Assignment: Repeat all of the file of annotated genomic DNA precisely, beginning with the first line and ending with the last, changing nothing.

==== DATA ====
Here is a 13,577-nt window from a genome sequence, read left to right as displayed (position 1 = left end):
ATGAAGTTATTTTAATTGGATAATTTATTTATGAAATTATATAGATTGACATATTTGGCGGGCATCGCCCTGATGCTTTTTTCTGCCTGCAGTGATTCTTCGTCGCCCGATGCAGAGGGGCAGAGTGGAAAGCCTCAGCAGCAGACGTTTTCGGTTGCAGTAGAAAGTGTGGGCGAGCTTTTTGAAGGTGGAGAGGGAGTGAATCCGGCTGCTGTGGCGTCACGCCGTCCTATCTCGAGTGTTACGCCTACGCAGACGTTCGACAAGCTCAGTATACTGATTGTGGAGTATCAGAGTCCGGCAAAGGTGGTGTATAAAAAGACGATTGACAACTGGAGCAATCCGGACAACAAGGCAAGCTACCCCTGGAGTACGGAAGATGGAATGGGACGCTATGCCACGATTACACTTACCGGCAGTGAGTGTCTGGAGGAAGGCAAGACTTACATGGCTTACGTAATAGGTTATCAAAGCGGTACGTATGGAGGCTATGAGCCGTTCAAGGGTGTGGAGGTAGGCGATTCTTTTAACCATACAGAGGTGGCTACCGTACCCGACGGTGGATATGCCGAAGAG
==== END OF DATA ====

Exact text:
Here is a 13,577-nt window from a genome sequence, read left to right as displayed (position 1 = left end):
ATGAAGTTATTTTAATTGGATAATTTATTTATGAAATTATATAGATTGACATATTTGGCGGGCATCGCCCTGATGCTTTTTTCTGCCTGCAGTGATTCTTCGTCGCCCGATGCAGAGGGGCAGAGTGGAAAGCCTCAGCAGCAGACGTTTTCGGTTGCAGTAGAAAGTGTGGGCGAGCTTTTTGAAGGTGGAGAGGGAGTGAATCCGGCTGCTGTGGCGTCACGCCGTCCTATCTCGAGTGTTACGCCTACGCAGACGTTCGACAAGCTCAGTATACTGATTGTGGAGTATCAGAGTCCGGCAAAGGTGGTGTATAAAAAGACGATTGACAACTGGAGCAATCCGGACAACAAGGCAAGCTACCCCTGGAGTACGGAAGATGGAATGGGACGCTATGCCACGATTACACTTACCGGCAGTGAGTGTCTGGAGGAAGGCAAGACTTACATGGCTTACGTAATAGGTTATCAAAGCGGTACGTATGGAGGCTATGAGCCGTTCAAGGGTGTGGAGGTAGGCGATTCTTTTAACCATACAGAGGTGGCTACCGTACCCGACGGTGGATATGCCGAAGAG